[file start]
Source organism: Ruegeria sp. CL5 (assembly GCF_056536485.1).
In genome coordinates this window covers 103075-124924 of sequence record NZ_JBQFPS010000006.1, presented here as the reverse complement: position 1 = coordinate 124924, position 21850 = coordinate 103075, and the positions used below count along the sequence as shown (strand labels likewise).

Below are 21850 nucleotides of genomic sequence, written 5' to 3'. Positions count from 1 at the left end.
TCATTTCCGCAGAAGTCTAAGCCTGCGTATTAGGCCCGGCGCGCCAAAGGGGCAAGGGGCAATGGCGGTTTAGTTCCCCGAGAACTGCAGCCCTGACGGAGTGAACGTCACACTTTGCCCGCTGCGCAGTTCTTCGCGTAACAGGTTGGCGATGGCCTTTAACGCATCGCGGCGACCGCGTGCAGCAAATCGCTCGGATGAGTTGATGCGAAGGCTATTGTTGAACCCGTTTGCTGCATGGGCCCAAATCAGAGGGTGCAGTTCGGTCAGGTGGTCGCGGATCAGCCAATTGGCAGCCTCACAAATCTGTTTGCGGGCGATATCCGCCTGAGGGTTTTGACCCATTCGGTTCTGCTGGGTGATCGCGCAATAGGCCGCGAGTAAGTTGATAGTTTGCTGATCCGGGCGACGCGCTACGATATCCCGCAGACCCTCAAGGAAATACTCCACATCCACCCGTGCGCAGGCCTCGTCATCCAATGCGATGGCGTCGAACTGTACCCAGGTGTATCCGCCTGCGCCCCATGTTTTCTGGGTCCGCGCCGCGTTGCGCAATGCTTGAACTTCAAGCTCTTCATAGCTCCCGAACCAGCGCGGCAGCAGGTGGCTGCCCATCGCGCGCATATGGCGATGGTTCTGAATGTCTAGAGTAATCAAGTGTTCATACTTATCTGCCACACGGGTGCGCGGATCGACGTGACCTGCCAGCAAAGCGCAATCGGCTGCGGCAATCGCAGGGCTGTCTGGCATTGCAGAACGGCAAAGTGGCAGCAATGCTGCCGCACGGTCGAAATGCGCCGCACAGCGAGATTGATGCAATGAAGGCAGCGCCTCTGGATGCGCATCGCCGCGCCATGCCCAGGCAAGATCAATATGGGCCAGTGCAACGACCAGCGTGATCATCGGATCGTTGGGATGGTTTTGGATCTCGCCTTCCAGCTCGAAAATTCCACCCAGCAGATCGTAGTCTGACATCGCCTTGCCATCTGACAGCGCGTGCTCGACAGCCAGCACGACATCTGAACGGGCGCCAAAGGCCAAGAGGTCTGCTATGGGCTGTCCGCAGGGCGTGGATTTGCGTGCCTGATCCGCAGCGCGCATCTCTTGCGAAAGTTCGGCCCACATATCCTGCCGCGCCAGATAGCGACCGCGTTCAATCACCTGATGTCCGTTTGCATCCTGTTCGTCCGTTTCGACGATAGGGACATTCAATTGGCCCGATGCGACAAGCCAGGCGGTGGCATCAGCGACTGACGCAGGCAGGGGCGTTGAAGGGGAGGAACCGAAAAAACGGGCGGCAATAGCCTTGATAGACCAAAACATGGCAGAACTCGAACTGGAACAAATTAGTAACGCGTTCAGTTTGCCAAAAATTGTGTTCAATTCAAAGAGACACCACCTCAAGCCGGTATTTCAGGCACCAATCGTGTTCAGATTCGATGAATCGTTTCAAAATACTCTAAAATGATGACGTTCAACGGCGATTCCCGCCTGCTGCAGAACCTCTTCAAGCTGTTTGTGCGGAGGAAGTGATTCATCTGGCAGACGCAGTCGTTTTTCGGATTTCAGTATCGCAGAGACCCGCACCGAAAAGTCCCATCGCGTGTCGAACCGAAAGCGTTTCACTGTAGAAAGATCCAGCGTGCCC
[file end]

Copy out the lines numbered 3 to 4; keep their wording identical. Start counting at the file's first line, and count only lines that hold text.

Below are 21850 nucleotides of genomic sequence, written 5' to 3'. Positions count from 1 at the left end.
TCATTTCCGCAGAAGTCTAAGCCTGCGTATTAGGCCCGGCGCGCCAAAGGGGCAAGGGGCAATGGCGGTTTAGTTCCCCGAGAACTGCAGCCCTGACGGAGTGAACGTCACACTTTGCCCGCTGCGCAGTTCTTCGCGTAACAGGTTGGCGATGGCCTTTAACGCATCGCGGCGACCGCGTGCAGCAAATCGCTCGGATGAGTTGATGCGAAGGCTATTGTTGAACCCGTTTGCTGCATGGGCCCAAATCAGAGGGTGCAGTTCGGTCAGGTGGTCGCGGATCAGCCAATTGGCAGCCTCACAAATCTGTTTGCGGGCGATATCCGCCTGAGGGTTTTGACCCATTCGGTTCTGCTGGGTGATCGCGCAATAGGCCGCGAGTAAGTTGATAGTTTGCTGATCCGGGCGACGCGCTACGATATCCCGCAGACCCTCAAGGAAATACTCCACATCCACCCGTGCGCAGGCCTCGTCATCCAATGCGATGGCGTCGAACTGTACCCAGGTGTATCCGCCTGCGCCCCATGTTTTCTGGGTCCGCGCCGCGTTGCGCAATGCTTGAACTTCAAGCTCTTCATAGCTCCCGAACCAGCGCGGCAGCAGGTGGCTGCCCATCGCGCGCATATGGCGATGGTTCTGAATGTCTAGAGTAATCAAGTGTTCATACTTATCTGCCACACGGGTGCGCGGATCGACGTGACCTGCCAGCAAAGCGCAATCGGCTGCGGCAATCGCAGGGCTGTCTGGCATTGCAGAACGGCAAAGTGGCAGCAATGCTGCCGCACGGTCGAAATGCGCCGCACAGCGAGATTGATGCAATGAAGGCAGCGCCTCTGGATGCGCATCGCCGCGCCATGCCCAGGCAAGATCAATATGGGCCAGTGCAACGACCAGCGTGATCATCGGATCGTTGGGATGGTTTTGGATCTCGCCTTCCAGCTCGAAAATTCCACCCAGCAGATCGTAGTCTGACATCGCCTTGCCATCTGACAGCGCGTGCTCGACAGCCAGCACGACATCTGAACGGGCGCCAAAGGCCAAGAGGTCTGCTATGGGCTGTCCGCAGGGCGTGGATTTGCGTGCCTGATCCGCAGCGCGCATCTCTTGCGAAAGTTCGGCCCACATATCCTGCCGCGCCAGATAGCGACCGCGTTCAATCACCTGATGTCCGTTTGCATCCTGTTCGTCCGTTTCGACGATAGGGACATTCAATTGGCCCGATGCGACAAGCCAGGCGGTGGCATCAGCGACTGACGCAGGCAGGGGCGTTGAAGGGGAGGAACCGAAAAAACGGGCGGCAATAGCCTTGATAGACCAAAACATGGCAGAACTCGAACTGGAACAAATTAGTAACGCGTTCAGTTTGCCAAAAATTGTGTTCAATTCAAAGAGACACCACCTCAAGCCGGTATTTCAGGCACCAATCGTGTTCAGATTCGATGAATCGTTTCAAAATACTCTAAAATGATGACGTTCAACGGCGATTCCCGCCTGCTGCAGAACCTCTTCAAGCTGTTTGTGCGGAGGAAGTGATTCATCTGGCAGACGCAGTCGTTTTTCGGATTTCAGTATCGCAGAGACCCGCACCGAAAAGTCCCATCGCGTGTCGAACCGAAAGCGTTTCACTGTAGAAAGATCCAGCGTGCCC